By Jeanne Murphy Murck, VP Operations
About the Author
Mission Critical…Critical Power… In our business, we have often heard these terms. Many advertise mission critical fuel oil systems that supply diesel to generator sets. The term has been used in the data center business for years. But what do these terms mean in a code-mandated context and how do they apply to you or your client’s facility?
A place to look is the National Electric Code. Article 708 entitled “Critical Operations Power Systems” (COPS), was added to the NEC/NFPA 70. It was developed in response to natural disasters such as Hurricane Katrina and emergency events such as 9/11. This section includes the requirements for facilities that are truly defined and regulated as Mission Critical.
Mission Critical Sites
Mission critical sites are not just emergency systems as described in NEC Article 700 (or in NFPA 110 or NFPA 99). These are sites that have been formally classified by a municipal, state, federal or other authority having jurisdiction as critical because the facility must operate during the entire duration of an emergency event and beyond. Examples of facilities that can be classified as COPS or that may include Designated Critical Operations Areas (DCOAs) include police and fire stations, emergency operations centers, hospitals, various federal agency headquarters and federal data centers, and large airport air traffic control towers. These are the sites that, simply put, cannot lose power without affecting the security of the entire community.
Article 708 is unique in that it requires some things that previously would only have been considered best practices, including the following:
- It mandates designing COPS for DCOAs in accordance with a formal risk assessment of natural and man-made hazards and providing physical security and construction methods in accordance with that risk assessment (708.4-5).
- It requires routine testing and maintenance of COPS that is to be formally witnessed and/or documented by the local authority having jurisdiction (708.6).
- It discusses the options on power sources for COPS. For prime mover-driven generator sets, it necessitates dual supplies be provided for fuel or water (e.g., use of bi-fuel generators).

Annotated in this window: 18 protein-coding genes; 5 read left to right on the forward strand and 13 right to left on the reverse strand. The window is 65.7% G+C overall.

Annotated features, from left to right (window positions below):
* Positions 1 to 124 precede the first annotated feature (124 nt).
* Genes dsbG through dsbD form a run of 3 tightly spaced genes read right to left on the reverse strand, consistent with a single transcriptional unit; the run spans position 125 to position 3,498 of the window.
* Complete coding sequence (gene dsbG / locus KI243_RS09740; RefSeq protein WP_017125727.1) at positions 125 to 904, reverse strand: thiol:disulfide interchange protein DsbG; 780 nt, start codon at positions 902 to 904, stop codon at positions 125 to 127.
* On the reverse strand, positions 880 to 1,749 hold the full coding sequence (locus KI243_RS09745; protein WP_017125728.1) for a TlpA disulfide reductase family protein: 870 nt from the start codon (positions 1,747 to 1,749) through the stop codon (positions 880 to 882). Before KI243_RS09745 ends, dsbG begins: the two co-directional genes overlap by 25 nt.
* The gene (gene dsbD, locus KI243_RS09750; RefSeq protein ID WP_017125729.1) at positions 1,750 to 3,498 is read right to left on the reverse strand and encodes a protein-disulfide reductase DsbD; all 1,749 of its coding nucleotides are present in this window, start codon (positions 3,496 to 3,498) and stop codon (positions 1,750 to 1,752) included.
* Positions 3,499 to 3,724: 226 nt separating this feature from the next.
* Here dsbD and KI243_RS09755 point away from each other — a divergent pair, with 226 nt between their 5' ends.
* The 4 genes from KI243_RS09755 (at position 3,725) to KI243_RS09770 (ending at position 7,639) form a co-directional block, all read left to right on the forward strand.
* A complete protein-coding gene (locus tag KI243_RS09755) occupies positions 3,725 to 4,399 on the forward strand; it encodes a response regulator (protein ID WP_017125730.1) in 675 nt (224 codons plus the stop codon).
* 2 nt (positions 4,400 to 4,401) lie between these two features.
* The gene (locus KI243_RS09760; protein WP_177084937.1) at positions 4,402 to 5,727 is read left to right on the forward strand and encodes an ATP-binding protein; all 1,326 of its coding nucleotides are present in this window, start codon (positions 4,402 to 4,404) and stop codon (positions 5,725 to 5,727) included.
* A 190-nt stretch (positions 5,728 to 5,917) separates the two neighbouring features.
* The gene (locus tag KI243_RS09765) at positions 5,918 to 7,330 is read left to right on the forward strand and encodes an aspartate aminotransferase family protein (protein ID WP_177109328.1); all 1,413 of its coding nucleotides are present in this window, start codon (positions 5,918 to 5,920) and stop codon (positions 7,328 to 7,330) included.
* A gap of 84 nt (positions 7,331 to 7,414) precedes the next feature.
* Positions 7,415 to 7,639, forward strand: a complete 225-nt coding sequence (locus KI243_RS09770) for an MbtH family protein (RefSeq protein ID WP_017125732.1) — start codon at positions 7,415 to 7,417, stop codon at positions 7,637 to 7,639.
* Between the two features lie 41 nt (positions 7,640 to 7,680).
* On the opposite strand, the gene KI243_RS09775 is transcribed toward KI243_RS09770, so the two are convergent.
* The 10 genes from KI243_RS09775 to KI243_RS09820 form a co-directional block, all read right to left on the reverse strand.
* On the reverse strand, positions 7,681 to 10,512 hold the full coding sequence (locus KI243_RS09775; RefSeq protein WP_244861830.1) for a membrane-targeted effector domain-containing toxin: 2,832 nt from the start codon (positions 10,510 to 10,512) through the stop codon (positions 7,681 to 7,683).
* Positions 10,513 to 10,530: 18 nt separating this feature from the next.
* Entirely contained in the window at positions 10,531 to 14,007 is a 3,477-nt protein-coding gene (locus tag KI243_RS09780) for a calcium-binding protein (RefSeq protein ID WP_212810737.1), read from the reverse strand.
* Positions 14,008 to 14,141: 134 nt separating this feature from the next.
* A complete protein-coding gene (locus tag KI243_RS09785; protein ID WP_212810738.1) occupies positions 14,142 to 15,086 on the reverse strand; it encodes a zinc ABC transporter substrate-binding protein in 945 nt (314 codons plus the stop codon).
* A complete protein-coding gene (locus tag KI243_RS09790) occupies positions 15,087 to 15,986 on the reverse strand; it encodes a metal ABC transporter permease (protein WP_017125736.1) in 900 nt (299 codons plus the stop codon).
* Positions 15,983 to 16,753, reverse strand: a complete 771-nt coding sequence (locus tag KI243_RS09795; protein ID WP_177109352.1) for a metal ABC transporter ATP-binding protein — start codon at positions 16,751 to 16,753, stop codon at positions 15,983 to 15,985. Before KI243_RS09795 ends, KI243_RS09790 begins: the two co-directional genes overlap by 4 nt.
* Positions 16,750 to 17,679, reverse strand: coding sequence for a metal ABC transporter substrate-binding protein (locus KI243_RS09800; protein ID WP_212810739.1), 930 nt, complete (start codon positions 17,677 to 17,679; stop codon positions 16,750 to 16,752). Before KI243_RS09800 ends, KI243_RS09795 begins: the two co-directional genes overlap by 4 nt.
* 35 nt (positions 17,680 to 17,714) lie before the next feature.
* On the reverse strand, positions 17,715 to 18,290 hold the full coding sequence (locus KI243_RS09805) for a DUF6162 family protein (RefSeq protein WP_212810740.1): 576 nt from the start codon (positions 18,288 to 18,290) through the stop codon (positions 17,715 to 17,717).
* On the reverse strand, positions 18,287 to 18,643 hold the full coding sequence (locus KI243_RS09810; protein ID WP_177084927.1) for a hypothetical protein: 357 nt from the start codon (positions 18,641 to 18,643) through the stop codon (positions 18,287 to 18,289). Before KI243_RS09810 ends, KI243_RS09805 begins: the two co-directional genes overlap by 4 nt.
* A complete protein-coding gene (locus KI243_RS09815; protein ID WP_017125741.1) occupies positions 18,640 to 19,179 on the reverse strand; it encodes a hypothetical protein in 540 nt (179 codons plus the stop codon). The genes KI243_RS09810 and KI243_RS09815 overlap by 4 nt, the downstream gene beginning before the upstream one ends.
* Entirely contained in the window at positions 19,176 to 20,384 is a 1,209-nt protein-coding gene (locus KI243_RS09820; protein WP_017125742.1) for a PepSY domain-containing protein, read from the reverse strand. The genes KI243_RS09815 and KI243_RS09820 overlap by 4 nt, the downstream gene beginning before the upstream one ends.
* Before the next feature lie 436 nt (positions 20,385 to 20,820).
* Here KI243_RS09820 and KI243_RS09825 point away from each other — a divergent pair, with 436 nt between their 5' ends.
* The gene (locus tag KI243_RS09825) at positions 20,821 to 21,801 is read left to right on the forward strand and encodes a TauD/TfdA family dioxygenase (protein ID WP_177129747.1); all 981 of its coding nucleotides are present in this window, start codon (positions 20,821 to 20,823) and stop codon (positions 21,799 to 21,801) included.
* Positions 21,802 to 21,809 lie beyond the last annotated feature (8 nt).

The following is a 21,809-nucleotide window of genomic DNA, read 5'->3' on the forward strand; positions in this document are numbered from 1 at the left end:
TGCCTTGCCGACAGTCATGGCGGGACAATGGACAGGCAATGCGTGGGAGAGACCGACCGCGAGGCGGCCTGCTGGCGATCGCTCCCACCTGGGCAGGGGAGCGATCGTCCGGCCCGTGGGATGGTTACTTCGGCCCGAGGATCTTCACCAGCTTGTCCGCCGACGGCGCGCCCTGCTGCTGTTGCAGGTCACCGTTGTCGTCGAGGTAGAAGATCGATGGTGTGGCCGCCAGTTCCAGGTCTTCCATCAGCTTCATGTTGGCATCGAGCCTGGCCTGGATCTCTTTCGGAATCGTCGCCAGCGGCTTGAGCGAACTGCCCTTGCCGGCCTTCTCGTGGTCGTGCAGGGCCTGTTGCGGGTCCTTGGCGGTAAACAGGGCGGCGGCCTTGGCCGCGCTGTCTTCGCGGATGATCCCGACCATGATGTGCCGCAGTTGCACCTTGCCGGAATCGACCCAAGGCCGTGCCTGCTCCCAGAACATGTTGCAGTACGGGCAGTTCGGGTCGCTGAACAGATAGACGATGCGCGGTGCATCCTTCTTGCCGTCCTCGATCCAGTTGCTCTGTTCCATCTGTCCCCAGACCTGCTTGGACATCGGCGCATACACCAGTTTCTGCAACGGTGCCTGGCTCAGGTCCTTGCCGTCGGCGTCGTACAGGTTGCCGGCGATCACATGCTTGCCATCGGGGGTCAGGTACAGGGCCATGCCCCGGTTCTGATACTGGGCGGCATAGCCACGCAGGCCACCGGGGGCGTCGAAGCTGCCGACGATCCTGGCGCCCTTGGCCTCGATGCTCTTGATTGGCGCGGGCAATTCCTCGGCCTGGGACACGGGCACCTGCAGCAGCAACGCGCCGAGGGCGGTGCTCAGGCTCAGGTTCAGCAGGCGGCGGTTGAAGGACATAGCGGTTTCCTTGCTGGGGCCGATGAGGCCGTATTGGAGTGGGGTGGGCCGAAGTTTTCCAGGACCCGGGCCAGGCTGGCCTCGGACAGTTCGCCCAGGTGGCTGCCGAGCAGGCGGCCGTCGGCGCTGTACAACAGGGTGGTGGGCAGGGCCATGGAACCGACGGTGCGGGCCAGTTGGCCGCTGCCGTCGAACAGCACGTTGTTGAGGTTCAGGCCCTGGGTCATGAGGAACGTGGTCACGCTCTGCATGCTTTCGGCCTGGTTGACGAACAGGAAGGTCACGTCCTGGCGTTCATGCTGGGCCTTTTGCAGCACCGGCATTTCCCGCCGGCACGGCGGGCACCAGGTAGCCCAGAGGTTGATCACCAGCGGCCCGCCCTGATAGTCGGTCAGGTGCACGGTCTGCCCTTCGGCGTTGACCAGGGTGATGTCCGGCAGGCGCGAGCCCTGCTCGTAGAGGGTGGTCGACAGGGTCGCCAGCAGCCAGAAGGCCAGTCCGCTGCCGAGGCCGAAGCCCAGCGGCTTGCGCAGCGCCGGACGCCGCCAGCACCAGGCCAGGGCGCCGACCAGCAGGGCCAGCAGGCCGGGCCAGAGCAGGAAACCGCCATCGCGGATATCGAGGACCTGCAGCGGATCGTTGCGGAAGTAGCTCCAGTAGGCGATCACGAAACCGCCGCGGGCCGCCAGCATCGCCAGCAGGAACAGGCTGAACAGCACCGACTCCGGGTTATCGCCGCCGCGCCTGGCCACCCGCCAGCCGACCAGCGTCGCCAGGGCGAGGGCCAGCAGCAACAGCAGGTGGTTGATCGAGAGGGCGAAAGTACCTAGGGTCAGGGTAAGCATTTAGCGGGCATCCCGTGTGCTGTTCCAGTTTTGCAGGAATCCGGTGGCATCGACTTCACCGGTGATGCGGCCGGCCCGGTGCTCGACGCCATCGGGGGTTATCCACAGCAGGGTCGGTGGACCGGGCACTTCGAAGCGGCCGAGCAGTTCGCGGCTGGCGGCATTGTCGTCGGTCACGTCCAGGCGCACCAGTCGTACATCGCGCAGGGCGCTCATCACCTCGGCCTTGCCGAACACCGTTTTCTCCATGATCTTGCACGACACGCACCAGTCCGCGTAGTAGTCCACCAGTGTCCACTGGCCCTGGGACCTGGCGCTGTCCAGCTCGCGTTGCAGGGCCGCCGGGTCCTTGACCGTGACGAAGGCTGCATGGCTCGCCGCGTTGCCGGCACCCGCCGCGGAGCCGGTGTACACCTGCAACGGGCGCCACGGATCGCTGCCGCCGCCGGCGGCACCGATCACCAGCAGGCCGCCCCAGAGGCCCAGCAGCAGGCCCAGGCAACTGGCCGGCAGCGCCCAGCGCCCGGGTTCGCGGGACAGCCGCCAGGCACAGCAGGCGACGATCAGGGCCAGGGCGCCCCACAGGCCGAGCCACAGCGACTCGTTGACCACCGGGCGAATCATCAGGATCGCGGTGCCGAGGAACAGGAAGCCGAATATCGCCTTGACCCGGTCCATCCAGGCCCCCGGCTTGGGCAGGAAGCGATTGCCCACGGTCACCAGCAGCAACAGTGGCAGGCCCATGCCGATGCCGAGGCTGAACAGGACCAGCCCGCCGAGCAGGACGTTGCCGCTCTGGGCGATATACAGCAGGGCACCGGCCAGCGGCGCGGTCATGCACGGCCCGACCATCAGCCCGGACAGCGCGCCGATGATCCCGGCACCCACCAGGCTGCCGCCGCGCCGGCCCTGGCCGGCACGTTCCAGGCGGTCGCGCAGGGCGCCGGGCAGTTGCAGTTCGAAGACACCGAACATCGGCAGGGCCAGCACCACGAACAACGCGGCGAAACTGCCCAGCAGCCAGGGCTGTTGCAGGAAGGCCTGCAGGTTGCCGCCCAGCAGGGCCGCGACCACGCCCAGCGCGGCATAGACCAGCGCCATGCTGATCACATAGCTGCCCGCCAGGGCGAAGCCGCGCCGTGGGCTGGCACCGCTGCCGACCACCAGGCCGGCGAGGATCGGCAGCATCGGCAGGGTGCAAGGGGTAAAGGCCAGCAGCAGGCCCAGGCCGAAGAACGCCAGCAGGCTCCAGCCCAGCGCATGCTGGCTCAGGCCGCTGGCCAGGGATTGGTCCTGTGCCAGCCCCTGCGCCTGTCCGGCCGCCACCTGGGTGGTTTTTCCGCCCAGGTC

- It requires the COPS to have a minimum operating time of 72 hours with the DCOA at full load (708.22(C)).
How Core Engineered Solutions can Help you Comply
There are several key areas in complying with Article 708 that Core Engineered Solutions can help the design engineer or COPS end user address:
- Risk assessments and physical security (Sections 708.4 and 708.5) – ConVault fuel storage tanks are UL 752 and UL 2085 listed and provide unmatched protection from natural and man-made hazards.
- AHJ-witness and documented testing and maintenance (Section 708.6) – Core’s SafeSite line of fuel oil controls and advanced filtration systems allow a customer to fully and automatically test and maintain the fuel oil system components of a COPS.
- Power supply and alternate operating capability (Article 708.20 & 708.22) – Core can help size fuel oil tanks and system components, keeping in mind the maintenance and redundancy requirements found elsewhere in the Article.
Need help with a Mission Critical Fueling System?
For more information fill out our FAST Plan Quote here or or call (703) 563-0320.
Glossary of Terms
Critical Operations Power Systems – Systems that are installed in vital infrastructure facilities that, if destroyed or incapacitated, would disrupt national security, the economy, public health or safety; and where enhanced electrical infrastructure for continuity of operation has been deemed necessary by governmental authority. COPS design criteria are specified by NFPA 70 Article 708.
Emergency Systems – As specified by NFPA 70 and NFPA 110, emergency systems are those systems legally required and classed as emergency by municipal, state, federal, or other codes, or by any governmental agency having jurisdiction. These systems are intended to automatically supply illumination, power, or both, to designated areas and equipment in the event of failure of the normal supply or in the event of accident to elements of a system intended to supply, distribute, and control power and illumination essential for safety to human life. See NFPA 70 Article 700, NFPA 110 Level 2.
Legally Required Standby Systems – Those systems required and so classed as legally required standby by municipal, state, federal, or other codes or by any governmental agency having jurisdiction. These systems are intended to automatically supply power to selected loads (other than those classed as emergency systems) in the event of failure of the normal source.
N+1 – A reliability term indicating that if a total of n units are installed, an additional unit is installed to ensure system reliability in the event of a single unit failure or to accommodate other activities such as periodic maintenance.
Optional Standby Systems – Those systems intended to supply power to public or private facilities or property where life safety does not depend on the performance of the system. Optional standby systems are intended to supply on-site generated power to selected loads either automatically or manually.